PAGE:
IndexedDB API

IndexedDB provides a generic API for storing structured data, such as files and blobs, on the client-side. High-performance searches can be performed using this API using indexes.

This technology makes it possible to save data on a user’s device from browsers (as cookies do).

What Are Trust Tokens?

To help combat fraud, Trust Tokens is an API that allows websites to transmit a limited amount of data between contexts (for example, across sites) without passive tracking.

The trust token API would allow websites and advertisers to only know about users to a certain level and block attempts to know users individually, unlike Google’s third-party cookies today.

However, Google’s proposal for trust tokens still means that users will have to give out personal data with other APIs in the Privacy Sandbox (such as Google’s Federated Learning of Cohorts or FLoC).

How Does Kennected Collect Data?

Kennected’s Director of Sales Enablement, Jacob-Narson, provided illuminating details on how the company accesses data for use and how we leverage those details.

Kennected accesses its customer data publicly as it’s automatically shared publicly through LinkedIn connection requests and additional interactions.

But this process is already happening when LinkedIn users register with the platform.

When you enter your name, email address, phone number, etc., LinkedIn gains access to those contact details.

LinkedIn is a business-specific communications platform meaning its intended use is to get in touch with people you connect with.

LinkedIn’s user agreement details the legalities of information used, which we’ll briefly cover below.

When you accept someone’s connection request, your contact and additionally provided information is legally public with the other person, meaning they can leverage it for marketing efforts.

It’s considered a valid opt-in for Kennected marketing.

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How Does Kennected Leverage This Data?

With the publicly available information, Kennected can take provided information and market it via email, text messaging, and even find them via other platforms.

This aspect is something many people don’t realize or forget. When it comes to leveraging the data collected in the best way, there’s a method we’ve found to work.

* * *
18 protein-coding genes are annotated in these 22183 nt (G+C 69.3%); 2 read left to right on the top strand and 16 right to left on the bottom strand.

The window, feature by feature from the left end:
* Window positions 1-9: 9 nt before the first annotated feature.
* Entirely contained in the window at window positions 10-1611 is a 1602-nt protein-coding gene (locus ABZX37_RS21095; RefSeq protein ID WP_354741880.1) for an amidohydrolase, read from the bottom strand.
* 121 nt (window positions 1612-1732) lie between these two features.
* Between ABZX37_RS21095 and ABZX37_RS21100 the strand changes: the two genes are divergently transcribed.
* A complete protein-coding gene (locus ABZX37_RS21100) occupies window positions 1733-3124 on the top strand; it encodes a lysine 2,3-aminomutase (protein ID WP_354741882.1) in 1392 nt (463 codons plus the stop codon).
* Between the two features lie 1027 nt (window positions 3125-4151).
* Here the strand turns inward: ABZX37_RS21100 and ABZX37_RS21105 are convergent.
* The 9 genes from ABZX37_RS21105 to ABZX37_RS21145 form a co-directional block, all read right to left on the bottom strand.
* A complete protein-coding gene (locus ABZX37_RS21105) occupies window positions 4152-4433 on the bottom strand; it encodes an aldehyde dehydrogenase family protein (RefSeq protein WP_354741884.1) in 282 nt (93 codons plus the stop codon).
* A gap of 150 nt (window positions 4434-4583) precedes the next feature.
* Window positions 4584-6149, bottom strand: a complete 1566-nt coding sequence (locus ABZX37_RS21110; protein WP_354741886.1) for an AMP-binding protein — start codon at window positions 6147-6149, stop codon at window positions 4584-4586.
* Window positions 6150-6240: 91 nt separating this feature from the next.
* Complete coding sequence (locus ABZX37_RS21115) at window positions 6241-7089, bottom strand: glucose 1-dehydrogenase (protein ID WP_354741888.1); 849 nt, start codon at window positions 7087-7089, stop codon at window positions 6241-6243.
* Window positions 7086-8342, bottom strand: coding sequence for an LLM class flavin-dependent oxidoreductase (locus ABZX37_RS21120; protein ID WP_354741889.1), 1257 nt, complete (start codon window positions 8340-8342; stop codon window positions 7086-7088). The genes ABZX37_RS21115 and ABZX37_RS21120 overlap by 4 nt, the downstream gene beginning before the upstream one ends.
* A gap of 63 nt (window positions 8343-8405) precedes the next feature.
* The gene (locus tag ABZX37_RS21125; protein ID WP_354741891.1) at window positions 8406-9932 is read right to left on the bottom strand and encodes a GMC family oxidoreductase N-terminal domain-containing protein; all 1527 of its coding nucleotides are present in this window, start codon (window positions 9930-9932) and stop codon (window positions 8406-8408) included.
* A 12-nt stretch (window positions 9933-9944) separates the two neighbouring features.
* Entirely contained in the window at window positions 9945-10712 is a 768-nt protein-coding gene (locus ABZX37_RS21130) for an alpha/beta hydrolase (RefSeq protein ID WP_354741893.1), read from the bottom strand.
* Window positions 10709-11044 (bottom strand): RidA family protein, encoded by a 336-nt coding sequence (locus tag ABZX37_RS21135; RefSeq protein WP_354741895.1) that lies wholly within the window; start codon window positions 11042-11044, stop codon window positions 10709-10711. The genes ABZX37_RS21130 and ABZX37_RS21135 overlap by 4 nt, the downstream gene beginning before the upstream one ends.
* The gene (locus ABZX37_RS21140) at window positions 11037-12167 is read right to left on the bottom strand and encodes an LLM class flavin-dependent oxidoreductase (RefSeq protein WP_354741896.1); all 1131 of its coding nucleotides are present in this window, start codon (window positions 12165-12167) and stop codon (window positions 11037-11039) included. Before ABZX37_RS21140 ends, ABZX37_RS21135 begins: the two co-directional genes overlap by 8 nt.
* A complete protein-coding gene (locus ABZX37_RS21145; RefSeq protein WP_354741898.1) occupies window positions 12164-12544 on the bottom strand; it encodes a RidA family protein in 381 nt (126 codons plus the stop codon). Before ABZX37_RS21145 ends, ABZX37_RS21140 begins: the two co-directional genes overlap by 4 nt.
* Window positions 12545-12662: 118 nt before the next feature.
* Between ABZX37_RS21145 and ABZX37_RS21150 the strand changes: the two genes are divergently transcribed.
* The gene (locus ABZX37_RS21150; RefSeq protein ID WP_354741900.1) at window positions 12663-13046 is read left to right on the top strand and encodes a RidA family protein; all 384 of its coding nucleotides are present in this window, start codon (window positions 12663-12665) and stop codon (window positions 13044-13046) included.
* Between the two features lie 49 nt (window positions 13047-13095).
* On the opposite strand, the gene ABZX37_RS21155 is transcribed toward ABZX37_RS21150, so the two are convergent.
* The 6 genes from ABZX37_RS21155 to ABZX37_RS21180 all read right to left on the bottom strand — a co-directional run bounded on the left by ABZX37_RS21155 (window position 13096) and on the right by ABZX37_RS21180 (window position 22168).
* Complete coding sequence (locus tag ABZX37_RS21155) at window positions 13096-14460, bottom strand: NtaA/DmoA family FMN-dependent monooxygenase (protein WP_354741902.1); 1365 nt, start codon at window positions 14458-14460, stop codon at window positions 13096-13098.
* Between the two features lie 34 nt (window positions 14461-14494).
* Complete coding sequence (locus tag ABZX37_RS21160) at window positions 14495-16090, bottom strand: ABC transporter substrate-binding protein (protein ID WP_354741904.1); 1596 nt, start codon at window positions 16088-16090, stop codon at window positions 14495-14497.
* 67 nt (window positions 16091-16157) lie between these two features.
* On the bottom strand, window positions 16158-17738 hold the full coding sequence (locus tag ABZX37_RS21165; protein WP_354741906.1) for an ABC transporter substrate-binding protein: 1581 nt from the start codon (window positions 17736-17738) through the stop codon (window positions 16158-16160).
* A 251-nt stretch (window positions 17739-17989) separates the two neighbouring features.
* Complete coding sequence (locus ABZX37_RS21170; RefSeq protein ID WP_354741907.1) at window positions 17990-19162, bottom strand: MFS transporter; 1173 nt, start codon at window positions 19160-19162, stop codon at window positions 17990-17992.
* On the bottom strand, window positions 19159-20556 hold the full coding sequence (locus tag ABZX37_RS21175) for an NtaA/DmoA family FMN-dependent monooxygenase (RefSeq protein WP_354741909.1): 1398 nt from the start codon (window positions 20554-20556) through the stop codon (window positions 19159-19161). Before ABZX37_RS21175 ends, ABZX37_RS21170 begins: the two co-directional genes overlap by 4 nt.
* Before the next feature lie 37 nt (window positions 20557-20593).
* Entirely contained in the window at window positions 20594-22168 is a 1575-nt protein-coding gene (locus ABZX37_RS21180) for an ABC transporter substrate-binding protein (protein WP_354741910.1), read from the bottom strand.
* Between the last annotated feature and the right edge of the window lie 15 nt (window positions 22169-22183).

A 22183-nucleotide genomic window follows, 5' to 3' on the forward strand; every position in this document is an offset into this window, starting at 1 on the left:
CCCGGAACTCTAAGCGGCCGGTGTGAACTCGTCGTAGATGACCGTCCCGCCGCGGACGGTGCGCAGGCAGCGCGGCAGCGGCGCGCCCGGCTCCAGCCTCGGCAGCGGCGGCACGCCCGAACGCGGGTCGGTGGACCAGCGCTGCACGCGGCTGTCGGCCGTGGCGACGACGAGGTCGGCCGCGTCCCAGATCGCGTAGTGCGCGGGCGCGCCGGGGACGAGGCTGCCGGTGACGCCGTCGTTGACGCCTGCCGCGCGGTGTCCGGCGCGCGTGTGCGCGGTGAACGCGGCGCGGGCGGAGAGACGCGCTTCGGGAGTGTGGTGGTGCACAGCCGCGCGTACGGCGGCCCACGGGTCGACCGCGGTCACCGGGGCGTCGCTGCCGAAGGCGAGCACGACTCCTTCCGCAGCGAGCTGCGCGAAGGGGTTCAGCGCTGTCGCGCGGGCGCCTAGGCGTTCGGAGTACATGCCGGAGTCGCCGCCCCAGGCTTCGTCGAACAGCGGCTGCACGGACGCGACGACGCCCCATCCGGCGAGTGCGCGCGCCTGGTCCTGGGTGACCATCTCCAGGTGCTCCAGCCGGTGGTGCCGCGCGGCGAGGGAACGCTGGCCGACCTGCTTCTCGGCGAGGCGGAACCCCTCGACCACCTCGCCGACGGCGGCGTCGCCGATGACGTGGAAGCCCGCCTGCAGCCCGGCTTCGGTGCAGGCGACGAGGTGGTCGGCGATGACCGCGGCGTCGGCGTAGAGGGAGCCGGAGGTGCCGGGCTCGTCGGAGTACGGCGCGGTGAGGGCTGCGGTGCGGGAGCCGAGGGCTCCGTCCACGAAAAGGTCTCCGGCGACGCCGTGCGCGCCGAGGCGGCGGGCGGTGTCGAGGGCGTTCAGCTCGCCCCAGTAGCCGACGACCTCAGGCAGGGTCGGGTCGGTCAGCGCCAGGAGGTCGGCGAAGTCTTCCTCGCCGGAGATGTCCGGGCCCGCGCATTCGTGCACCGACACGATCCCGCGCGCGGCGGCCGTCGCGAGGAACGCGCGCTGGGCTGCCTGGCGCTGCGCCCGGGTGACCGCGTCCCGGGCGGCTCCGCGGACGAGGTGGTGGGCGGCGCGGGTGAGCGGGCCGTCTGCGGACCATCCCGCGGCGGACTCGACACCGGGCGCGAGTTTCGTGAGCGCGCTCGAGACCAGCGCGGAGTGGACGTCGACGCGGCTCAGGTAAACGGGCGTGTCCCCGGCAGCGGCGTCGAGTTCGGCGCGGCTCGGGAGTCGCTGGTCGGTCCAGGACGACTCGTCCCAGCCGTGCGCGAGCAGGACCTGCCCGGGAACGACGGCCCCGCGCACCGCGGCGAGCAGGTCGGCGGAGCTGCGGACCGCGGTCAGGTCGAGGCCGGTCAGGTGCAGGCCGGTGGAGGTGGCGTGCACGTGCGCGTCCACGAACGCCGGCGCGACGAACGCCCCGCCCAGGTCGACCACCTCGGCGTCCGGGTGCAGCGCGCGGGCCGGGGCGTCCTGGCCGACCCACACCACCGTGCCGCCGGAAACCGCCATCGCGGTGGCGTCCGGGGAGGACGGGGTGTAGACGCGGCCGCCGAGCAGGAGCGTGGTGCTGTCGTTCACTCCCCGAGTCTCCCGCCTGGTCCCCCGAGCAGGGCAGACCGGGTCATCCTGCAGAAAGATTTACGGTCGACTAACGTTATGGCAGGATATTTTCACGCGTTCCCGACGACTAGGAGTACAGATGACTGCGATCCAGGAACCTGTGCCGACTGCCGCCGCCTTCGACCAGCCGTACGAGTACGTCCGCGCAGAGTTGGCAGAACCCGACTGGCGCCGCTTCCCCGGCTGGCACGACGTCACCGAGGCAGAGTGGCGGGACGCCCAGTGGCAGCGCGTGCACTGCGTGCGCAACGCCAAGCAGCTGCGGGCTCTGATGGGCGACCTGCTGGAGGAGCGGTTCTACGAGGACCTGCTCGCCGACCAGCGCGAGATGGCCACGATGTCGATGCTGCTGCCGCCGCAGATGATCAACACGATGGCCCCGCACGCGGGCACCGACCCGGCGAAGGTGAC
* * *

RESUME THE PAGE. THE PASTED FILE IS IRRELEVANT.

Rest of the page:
If you connect with someone on LinkedIn, and they blow up your inbox, you’re likely to ignore their messages. However, consider this:

  • Connect with someone via LinkedIn

  • They email you a couple of days later

  • They appear as a suggested friend on Facebook

Whatever the marketing offer was, it’s likely to stick with the customer. So how do we accomplish this?

Kennected utilizes third-party tools for data housekeeping, data warehousing, data cleansing, etc.

These tools store, sort, and fact-check the data for us to feel confident our automation will not misfire and send an email to your personal email address instead of your business email.

Hop-On The Kennected Train

According to HubSpot, 61% of companies name their top marketing challenge is generating traffic and leads.

If you’re part of that 61%, keep reading because what you’re about to discover could be a game-changer for you and your business (like it has for thousands of people before you).

So many business owners & sales professionals that come to us are struggling to get ahead because they’re stuck relying on referrals, lead lists, or manual prospecting.

This is taking up too much of their time and isn’t creating the consistent income they’re looking for to fund the lifestyle they want for themselves and their families.

Four years ago, the founders of Kennected had the same struggles. They found that lead generation was way too complicated, expensive, and time-consuming, knowing there had to be a better way.

So they developed a new way of getting qualified leads that turn into new customers on the #1 platform for B2B lead generation… LinkedIn.

In the four years since we developed this lead gen strategy, we’ve earned a spot on the Inc. 5,000 list of Fastest Growing Companies in America.

And more importantly, it helped over 17,000 businesses get new leads and sales for THEIR businesses.

Want to see how it works?

Click here to see how you can use Kennected to fill your sales pipeline with qualified leads in less than 10 minutes per day.